Major though it might be, this is the only real blip in the issue. Move it to one side and everything works very well, with Sienkiewicz providing an increasing sense of menace whilst Claremont gradually raises the stakes. Dani comes in horribly injured, and then is upgraded first to almost certainly dead, and then to entirely certainly paralysed. Something - presumably the close proximity of the demon bear and/or its effect upon Dani's special rapport with Rahne - is causing Wolfsbane's transformations to become erratic and misshapen. Tensions get so great that local cop Tom Corsi almost shoots Rahne (though she was a demon-twisted bipel wolf at the time, in fairness), and he's only just begun to calm himself down by chatting up a nurse named Sharon Friedlander when both of them get jumped by the bear.
And Illyana... Well. The young Russian is a little problematic here, actually. Just a little, in that she results in a step sideways from what Sienkiewicz is building rather than a step backwards. Still, this is a tale about a desperate attempt to avoid getting killed in the dead of frozen night by a seemingly unstoppable supernatural ursine. Having Illyana saved in each bear fight by the inexplicable arrival of some kind of stratified body armour sits oddly with the sense of utter helplessness explored elsewhere.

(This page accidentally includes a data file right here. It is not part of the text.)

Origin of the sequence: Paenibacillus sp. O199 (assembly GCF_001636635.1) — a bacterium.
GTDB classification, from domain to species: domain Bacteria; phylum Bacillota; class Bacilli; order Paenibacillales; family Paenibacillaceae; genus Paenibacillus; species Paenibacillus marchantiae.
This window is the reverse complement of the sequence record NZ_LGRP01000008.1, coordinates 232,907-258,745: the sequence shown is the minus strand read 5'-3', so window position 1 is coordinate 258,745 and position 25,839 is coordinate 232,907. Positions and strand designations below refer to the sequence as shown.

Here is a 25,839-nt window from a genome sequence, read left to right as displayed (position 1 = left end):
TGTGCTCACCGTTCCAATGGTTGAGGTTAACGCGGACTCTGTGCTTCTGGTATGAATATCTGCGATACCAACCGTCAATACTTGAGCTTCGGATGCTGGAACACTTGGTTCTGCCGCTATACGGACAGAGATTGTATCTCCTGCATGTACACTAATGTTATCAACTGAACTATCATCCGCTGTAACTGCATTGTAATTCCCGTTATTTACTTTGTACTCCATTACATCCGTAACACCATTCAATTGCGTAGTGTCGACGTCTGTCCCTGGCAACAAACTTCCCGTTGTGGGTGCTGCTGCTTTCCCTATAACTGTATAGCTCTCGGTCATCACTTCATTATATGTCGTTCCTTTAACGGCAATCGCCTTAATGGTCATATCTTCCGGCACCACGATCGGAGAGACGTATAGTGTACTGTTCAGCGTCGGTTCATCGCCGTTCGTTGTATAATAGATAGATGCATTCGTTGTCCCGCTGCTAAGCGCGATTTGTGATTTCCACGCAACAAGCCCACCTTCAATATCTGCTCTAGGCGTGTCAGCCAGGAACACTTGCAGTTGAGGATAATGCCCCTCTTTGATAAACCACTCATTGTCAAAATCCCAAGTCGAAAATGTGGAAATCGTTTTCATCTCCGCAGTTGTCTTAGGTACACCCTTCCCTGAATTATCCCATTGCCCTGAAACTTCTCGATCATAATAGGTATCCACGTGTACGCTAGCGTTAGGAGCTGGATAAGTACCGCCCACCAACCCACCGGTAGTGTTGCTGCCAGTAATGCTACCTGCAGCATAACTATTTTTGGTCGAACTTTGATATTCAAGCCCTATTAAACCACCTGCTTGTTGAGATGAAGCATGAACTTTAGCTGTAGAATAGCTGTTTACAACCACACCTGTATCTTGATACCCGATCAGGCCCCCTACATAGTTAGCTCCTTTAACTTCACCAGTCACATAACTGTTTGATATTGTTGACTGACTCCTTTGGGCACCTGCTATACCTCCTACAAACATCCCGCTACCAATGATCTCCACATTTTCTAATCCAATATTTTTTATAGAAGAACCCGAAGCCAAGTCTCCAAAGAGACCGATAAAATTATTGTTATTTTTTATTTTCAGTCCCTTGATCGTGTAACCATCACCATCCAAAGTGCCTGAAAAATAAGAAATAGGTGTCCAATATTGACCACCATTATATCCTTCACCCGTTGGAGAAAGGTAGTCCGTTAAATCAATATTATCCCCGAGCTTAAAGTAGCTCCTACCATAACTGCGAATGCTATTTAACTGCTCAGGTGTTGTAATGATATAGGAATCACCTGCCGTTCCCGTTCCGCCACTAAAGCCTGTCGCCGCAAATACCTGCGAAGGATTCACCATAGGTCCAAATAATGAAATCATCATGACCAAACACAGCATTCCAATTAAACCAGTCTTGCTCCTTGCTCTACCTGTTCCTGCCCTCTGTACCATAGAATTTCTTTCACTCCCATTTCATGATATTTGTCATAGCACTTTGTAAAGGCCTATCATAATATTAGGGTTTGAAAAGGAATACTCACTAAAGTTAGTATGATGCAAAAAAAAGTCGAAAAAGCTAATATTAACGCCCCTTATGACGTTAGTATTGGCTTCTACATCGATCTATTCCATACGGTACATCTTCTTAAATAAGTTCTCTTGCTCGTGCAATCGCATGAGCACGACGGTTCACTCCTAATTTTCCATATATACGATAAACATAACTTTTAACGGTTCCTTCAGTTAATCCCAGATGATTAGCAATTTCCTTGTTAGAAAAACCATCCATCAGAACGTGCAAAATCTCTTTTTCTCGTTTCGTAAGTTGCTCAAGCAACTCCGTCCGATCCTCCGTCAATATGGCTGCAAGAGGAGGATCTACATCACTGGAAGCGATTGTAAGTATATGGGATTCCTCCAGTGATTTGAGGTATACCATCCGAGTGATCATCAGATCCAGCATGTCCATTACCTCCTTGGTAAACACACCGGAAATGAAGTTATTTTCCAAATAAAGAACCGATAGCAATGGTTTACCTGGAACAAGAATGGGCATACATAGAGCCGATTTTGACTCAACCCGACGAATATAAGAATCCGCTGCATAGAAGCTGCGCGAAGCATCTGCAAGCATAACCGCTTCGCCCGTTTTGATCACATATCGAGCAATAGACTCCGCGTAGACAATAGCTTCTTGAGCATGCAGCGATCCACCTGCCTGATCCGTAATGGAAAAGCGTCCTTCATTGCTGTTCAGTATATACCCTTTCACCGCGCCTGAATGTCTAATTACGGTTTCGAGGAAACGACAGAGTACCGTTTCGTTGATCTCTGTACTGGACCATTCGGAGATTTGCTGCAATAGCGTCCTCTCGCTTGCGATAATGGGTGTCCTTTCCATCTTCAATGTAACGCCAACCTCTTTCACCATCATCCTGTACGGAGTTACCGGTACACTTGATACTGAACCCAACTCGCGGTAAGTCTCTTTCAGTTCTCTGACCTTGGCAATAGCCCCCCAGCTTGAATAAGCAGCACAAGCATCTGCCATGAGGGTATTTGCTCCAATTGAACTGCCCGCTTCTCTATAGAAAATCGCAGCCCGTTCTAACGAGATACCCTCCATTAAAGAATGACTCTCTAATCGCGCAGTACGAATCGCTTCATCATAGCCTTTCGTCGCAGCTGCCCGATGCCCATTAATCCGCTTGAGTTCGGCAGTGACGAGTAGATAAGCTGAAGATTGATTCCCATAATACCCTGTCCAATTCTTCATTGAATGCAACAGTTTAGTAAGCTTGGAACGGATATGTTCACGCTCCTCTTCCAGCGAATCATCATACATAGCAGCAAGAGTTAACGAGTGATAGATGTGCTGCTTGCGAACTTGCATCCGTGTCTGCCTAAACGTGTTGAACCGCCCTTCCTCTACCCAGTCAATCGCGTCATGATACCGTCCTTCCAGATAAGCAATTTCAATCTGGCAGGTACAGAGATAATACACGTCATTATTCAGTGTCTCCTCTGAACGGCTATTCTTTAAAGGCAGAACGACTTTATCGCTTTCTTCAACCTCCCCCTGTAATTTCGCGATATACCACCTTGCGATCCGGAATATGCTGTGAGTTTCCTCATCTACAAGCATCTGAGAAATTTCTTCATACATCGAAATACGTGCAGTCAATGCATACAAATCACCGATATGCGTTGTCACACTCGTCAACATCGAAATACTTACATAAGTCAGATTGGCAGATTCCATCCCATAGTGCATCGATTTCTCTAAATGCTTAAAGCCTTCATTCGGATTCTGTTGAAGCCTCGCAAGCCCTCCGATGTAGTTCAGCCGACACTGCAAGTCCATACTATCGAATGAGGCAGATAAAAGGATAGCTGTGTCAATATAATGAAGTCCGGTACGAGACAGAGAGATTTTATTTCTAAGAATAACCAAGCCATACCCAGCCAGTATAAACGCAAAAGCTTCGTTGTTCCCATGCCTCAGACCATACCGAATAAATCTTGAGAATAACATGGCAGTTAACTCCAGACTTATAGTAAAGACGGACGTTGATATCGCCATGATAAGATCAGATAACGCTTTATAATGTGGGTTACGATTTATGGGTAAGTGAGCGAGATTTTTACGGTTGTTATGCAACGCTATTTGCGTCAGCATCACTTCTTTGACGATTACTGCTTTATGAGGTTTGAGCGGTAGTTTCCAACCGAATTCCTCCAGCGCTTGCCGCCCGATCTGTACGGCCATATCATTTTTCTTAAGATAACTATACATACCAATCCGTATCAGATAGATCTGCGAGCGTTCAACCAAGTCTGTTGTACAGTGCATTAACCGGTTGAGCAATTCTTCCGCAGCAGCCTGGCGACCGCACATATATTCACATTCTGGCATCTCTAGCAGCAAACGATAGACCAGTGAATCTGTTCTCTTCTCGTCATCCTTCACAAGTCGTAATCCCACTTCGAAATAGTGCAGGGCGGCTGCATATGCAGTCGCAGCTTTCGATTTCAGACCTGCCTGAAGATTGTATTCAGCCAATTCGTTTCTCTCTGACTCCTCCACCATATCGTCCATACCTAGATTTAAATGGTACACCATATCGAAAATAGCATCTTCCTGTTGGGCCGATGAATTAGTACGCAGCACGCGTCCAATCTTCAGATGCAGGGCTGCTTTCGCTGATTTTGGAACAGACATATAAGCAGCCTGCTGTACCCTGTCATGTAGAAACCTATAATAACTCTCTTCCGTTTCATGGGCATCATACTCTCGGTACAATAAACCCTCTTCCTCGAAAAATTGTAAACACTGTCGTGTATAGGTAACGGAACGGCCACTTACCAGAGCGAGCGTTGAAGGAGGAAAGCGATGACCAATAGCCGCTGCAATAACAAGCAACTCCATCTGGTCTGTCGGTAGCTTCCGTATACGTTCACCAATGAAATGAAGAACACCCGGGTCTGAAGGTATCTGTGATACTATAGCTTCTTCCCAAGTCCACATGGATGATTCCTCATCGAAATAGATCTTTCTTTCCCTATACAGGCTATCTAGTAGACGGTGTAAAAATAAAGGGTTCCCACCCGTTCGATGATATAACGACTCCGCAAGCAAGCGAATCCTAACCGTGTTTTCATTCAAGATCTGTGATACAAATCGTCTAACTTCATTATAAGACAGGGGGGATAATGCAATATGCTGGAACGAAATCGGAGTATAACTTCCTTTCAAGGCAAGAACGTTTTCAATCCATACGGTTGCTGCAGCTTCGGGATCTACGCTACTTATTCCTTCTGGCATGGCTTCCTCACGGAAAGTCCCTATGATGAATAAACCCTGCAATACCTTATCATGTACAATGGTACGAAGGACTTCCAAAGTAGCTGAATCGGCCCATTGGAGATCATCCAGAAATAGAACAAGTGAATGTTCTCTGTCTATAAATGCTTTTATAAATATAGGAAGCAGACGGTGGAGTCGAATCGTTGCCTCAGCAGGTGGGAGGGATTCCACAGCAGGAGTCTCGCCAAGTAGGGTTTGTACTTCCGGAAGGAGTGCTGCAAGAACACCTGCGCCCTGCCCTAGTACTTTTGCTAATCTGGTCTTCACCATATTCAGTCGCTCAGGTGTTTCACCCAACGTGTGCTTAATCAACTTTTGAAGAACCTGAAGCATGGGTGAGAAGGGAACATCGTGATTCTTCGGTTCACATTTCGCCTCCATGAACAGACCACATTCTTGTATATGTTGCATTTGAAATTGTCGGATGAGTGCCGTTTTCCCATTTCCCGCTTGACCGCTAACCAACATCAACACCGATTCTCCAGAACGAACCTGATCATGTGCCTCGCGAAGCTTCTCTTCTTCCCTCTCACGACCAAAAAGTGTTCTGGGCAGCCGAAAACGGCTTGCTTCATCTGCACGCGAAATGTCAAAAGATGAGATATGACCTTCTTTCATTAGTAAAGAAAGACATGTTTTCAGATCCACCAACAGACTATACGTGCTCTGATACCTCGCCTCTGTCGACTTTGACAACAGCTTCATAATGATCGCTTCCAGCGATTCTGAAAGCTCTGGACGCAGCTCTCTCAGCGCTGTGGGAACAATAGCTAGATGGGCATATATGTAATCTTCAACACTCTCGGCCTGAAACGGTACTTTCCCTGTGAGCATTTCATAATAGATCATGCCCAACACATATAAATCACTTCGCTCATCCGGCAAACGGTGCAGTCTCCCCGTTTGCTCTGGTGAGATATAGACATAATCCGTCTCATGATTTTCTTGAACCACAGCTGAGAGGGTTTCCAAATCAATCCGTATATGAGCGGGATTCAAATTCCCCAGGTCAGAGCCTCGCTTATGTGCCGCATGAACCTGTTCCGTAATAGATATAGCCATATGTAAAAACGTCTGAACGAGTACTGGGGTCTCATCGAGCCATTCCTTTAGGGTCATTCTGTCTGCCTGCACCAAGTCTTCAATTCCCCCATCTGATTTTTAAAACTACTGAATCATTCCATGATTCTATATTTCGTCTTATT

There is a third occasion in which the cramped atmosphere of the hospital is broken, but this final break is entirely deliberate. Apparently frustrated by its inability to defeat its young foes, the furry fiend decides to teleport the young mutants across time and space to a warm day somewhere out west, whilst dangling an apparently hypnotised Corsi and Friedlander in mid-air on either side of a giant red globe playing images of Dani's operation.
Shine on, you crazy bear diamond, I guess. But will this act of obvious madness claim the lives of our heroes? Tune in next time...
This story takes place over the course of some three hours. It's not clear whether or not the boundary of midnight is crossed, but I'm going to assume it has, for thematic reasons if nothing else.
Monday 23rd to Tuesday 24th January, 1984.
X+5Y+329 to X+5Y+330.
"Near as we can figure, sir, she was mauled by a bear."
"In Westchester County? You gotta be kidding."
"Oh course, senhor. This is all one great, elaborate practical joke."
Damn, Corsi! You just came down with a bad case of Sunspotburn!